Weibull parameters for tensile strength in Fig. 4.
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Weibull parameters for tensile strength in Fig. 4.
decreased and abruptly dropped at the glass transition state,where loss modulus (G") abruptly increased. Therefore the peak temperature of tanδ, which was expressed as tanδ= G"/G', was lowered by the addition of micro-silica. It agreed well with the Tg value from the DSC curve.
Figure 5 shows Weibull plots of tensile strength for EMCs with various contents of micro-silica (3 ㎛). The tensile strength of neat epoxy was 80~83 MPa and its scale parameter was 82.26 MPa with the shape parameter of 78.4. The scale parameter increased,as the content of micro-silica increased. In EMC-335,all the data point of tensile strength were positioned between
Lager Image
Weibull plots of tensile strength for micro- and nano-mixturecomposite (EMNCs) with various contents of micro-silica (3 μm)and 4 phr of nano-silica (10 nm): (◆) ENC-4 (▼) EMNC-180/4 (▲)EMNC-220/4 (■) EMNC-270/4 and (●) EMNC-335/4. All sampleswere cured at 120℃ for 2 hours and post-curing at 150℃ for 2 hours.
Weibull parameters for tensile strength in Fig. 6.
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Weibull parameters for tensile strength in Fig. 6.
104~108 MPa and its scale parameter was 106.86 MPa 30% higher than that of neat epoxy. Table 1 displays the scale parameters and shape parameters for EMC systems.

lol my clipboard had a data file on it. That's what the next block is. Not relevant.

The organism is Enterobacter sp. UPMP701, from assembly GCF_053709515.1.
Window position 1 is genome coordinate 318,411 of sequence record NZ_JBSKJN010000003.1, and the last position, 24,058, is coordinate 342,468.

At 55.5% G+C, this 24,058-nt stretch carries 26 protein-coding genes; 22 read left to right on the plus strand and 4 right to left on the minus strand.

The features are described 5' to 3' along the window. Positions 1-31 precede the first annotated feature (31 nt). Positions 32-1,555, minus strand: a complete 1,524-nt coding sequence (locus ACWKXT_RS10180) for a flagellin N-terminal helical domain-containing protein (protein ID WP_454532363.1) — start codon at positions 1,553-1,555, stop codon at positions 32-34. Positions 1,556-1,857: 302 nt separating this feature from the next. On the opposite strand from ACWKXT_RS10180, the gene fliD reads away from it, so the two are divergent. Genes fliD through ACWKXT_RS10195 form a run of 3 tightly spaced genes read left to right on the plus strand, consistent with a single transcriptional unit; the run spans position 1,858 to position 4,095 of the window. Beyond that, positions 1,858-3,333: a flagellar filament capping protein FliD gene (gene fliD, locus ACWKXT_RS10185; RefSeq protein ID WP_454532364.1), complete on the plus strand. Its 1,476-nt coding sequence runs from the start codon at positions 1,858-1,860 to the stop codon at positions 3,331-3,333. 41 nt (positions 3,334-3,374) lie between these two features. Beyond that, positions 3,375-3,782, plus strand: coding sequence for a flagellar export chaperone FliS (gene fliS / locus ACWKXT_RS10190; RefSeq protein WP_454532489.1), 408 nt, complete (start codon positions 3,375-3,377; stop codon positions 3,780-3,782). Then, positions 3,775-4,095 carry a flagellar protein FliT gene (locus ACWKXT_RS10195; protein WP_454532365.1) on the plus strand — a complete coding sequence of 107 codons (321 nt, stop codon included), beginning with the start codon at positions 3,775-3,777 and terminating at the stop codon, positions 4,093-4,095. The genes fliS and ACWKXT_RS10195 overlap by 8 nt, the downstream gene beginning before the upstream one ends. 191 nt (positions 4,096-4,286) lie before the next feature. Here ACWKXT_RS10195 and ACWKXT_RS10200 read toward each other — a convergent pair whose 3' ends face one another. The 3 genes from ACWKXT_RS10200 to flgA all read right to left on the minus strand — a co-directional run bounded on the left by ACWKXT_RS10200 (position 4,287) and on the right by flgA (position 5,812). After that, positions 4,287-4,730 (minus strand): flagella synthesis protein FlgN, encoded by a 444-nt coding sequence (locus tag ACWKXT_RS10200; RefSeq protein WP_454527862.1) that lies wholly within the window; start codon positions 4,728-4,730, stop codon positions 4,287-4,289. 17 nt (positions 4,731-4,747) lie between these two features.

Figure 6 shows Weibull plots of tensile strength for microand nano-mixture composite (EMNCs) with various contents of micro-silica (3 ㎛) and 4 phr of nano-silica (10 nm). The tensile strength of ENC-4 was 84.31 MPa, slightly higher than that of the neat epoxy; it increased, with the increasing content of microsilica.The tensile strength of EMNC-335/4 was 106.86 MPa, 26%higher than that of ENC-4. Table 2 displays all the scale parameters and shape parameters for EMNCs.
Table 3 shows Weibull parameters of flexural strength for neat epoxy resin, ENC, EMCs and EMNCs. Statistical analysis showed that flexural strength of the neat epoxy was 111.5 MPa and that for the ENC-4 was 112.2 MPa. Flexural strength increased, regardless of EMCs and EMNCs, as the content of micro-silica increased.
4. SUMMARY
A new insulation material for heavy electric equipment was prepared by mixing epoxy matrix and nano-silica and micro-silica,where the nano-size was 10 nm and micro-size was 3 ㎛. The storage modulus of ENC-4 at 40℃ (at glass state) was 2,745 MPa and that of EMC-335 was 8,050 MPa, 2.93 times higher, while that of EMNC-335/4 was 8,835 MPa, 785 MPa higher than that of
Weibull parameters of flexural strength for EMCs andEMNCs.
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Weibull parameters of flexural strength for EMCs andEMNCs.
EMC-335. The tensile strength of neat epoxy was 82.26 MPa and for EMC-335 was 106.86 MPa, 30% higher, while that of EMNC-335/4 was 106.84 MPa. The flexural strength for neat epoxy resin,ENC-4, EMC-335, and EMNC-335/4 were 111.5 MPa, 112.2 MPa,173.8 MPa, and 172.4 MPa, respectively. As the content of microsilica increased, tensile and flexural strength increased regardless of EMCs and EMNCs. The best component of epoxy/curing agent/micro-silica/nano-silica was 100/80/335/4.